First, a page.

• More than toes
When choosing footwear, people often think about things dropping on the toe or punctures through the sole. In Europe, slips are the leading cause of accidents, accounting for nearly 30% of all reported accidents. A large number of foot injuries are ankle & metatarsal (front part of the foot) injuries. Sprains & breaks take you off the job too. Here is for instance what injuries occur in the construction trade:
Toe: 21% Sole: 13% Metatarsal: 28% Ankle: 30% Heel: 8%
• Electrical hazard / anti-static / conductive
When it comes to categorise safety footwear from an electrical conductivity perspective, there are 3 general classifications:
– Insulating (also known as Dielectric or Electrical Hazard)
– Anti-static footwear (also known as Dissipative Static Footwear) & Conductive footwear
Electrical Hazard: boots with Electrical Hazard protection provide a secondary source of protection from live circuits or wires. The soles provide a safety barrier to protect employees from open electrical currents up to 600 volts (under ASTM requirements), meaning low voltage and low risks tasks.
Important: Insulated soles shall not be used a primary electrical protection (rubber insulating gloves & rubber insulation blankets are examples of primary electrical protection). Secondary insulation normally insulates an employee's feet from a grounded surface.
Electrical hazard protection is severely deteriorated in the following conditions: excessive wear on the outsole and heel or exposure to wet & humid environments or both, metal particles become embedded in the sole of heel, or workers touch conductive, grounded items.
Non conductive footwear must not be used in explosive or hazardous locations.
Footwear, unlike the rubber gloves used for primary protection in utilities, as nothing to protect if from the effects of walking and from the effects of ozone & UV light. The makers and users of dielectric shoes point out this fact. They also note that some utilities attempt to lessen the chances of sole degradation by stamping a date on the footwear & replacing them after one year or less, depending on the frequency of use. All manufacturers & users recommend regular visual inspections and replacement when any sign of excessive wear exists.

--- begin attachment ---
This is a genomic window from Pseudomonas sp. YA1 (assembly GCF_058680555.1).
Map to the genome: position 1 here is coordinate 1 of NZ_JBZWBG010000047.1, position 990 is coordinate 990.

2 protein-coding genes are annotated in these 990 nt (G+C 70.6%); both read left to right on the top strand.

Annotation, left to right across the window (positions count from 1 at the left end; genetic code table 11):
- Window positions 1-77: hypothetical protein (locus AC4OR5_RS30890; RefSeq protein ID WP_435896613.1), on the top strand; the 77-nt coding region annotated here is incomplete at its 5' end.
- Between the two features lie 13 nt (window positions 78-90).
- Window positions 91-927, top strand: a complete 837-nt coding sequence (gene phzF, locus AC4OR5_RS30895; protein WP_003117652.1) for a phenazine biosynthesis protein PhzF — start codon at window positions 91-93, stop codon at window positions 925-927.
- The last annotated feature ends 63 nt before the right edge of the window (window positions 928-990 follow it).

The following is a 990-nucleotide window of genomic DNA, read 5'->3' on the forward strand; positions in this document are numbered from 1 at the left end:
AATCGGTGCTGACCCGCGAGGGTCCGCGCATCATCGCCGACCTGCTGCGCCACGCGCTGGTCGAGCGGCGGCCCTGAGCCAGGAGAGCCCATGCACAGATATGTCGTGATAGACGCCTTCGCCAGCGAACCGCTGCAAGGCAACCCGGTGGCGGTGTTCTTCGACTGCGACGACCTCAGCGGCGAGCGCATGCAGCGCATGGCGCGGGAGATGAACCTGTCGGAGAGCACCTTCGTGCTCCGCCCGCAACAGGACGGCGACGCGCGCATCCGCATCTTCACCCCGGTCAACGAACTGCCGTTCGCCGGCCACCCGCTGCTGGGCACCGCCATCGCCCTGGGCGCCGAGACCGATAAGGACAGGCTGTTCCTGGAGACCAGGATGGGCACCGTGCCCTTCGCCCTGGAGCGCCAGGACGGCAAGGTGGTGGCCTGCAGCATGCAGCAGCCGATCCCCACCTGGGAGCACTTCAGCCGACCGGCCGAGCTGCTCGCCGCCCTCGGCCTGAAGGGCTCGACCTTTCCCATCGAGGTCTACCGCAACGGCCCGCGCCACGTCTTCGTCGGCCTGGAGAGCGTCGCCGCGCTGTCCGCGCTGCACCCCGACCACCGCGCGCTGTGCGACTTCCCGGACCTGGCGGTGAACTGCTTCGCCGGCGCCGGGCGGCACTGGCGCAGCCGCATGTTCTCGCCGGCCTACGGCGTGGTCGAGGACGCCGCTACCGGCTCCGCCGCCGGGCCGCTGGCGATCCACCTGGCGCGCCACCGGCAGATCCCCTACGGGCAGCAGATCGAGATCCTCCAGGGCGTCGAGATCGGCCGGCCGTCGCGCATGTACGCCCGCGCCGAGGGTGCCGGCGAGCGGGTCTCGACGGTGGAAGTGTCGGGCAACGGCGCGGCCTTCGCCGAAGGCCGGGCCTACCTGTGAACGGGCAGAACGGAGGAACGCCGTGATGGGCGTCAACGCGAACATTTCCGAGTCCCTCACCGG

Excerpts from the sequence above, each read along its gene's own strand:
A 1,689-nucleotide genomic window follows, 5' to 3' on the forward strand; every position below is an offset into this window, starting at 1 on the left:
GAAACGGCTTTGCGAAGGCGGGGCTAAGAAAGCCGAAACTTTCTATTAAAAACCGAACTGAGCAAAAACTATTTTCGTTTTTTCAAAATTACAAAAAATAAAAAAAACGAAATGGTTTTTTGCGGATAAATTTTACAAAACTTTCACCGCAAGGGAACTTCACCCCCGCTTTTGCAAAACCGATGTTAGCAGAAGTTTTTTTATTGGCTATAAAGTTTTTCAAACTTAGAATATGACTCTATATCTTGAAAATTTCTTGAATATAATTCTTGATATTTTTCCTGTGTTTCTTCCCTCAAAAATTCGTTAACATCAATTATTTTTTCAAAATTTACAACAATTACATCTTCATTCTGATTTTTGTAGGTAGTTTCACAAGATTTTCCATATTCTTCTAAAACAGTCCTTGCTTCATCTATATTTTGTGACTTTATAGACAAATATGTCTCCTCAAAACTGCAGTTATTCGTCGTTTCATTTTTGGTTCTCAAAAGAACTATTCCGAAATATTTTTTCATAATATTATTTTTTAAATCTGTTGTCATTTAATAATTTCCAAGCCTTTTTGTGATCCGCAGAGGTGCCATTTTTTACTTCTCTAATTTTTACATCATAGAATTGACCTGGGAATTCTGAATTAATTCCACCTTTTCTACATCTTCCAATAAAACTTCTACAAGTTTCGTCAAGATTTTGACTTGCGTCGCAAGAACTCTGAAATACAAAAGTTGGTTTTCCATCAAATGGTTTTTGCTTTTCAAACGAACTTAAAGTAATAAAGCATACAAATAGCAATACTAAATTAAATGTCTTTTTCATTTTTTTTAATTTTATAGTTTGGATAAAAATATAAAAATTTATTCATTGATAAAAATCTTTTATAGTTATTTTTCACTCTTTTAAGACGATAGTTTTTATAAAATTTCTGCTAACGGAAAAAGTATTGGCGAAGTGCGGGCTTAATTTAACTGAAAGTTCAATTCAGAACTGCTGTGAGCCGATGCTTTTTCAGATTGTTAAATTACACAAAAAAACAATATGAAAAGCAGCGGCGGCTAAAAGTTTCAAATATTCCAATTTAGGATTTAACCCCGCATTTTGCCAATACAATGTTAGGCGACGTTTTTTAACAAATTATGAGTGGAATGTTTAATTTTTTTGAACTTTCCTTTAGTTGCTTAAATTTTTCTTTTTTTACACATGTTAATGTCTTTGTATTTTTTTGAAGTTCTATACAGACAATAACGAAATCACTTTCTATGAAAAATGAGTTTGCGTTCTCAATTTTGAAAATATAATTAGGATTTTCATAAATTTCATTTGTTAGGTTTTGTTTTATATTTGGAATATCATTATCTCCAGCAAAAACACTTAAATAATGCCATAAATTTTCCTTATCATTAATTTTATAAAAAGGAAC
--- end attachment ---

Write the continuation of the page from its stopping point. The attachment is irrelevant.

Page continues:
• Anti-static footwear
Anti-static footwear provides a level of protection against electrical hazard situations (wall sockets not high voltage) but not as great as Electrical Hazards footwear. It is also designed to reduce the risk of electro-static build up by dissipating electrostatic charges (important in working environments such as micro-chips industry), thus avoiding the risk of spark ignition of, for example flammable substances and vapours.
• Conductive safety shoes
Conductive safety shoes are designed to 'conduct' Static Electricity through the shoes and into ground. Conductive Safety Shoes Dissipate Static Electricity much faster and more completely than Static Dissipating Safety Shoes. The reason is that Conductive Safety Shoes are worn in environments that are highly flammable and explosive, which means that reducing the possibility of a Static Spark or Discharge is critical to the safety of not only the employee, but the other employees in the immediate area and even citizens in the vicinity of the explosive area.
• Overshoes (strap-on safety toes)
Both US & European OSHA (Occupational Safety & Health Organization) do not exclude add-on devices. In the US for instance, OSHA states that all footwear must meet ANSI standards or the employer must prove that it is equally effective.
If an employer provides documentation that their add-on devices have been tested and provide effective protection equivalent to the ANSI performance standards, then the devices are accepted by OSHA.
Most manufacturers of add-on devices submit them for testing in independent laboratories.
The same principle applies under the CE European marking system.
When composite toe-cap: choose 1 size above your regular shoe-size. Other shoes: choose your regular shoe-size.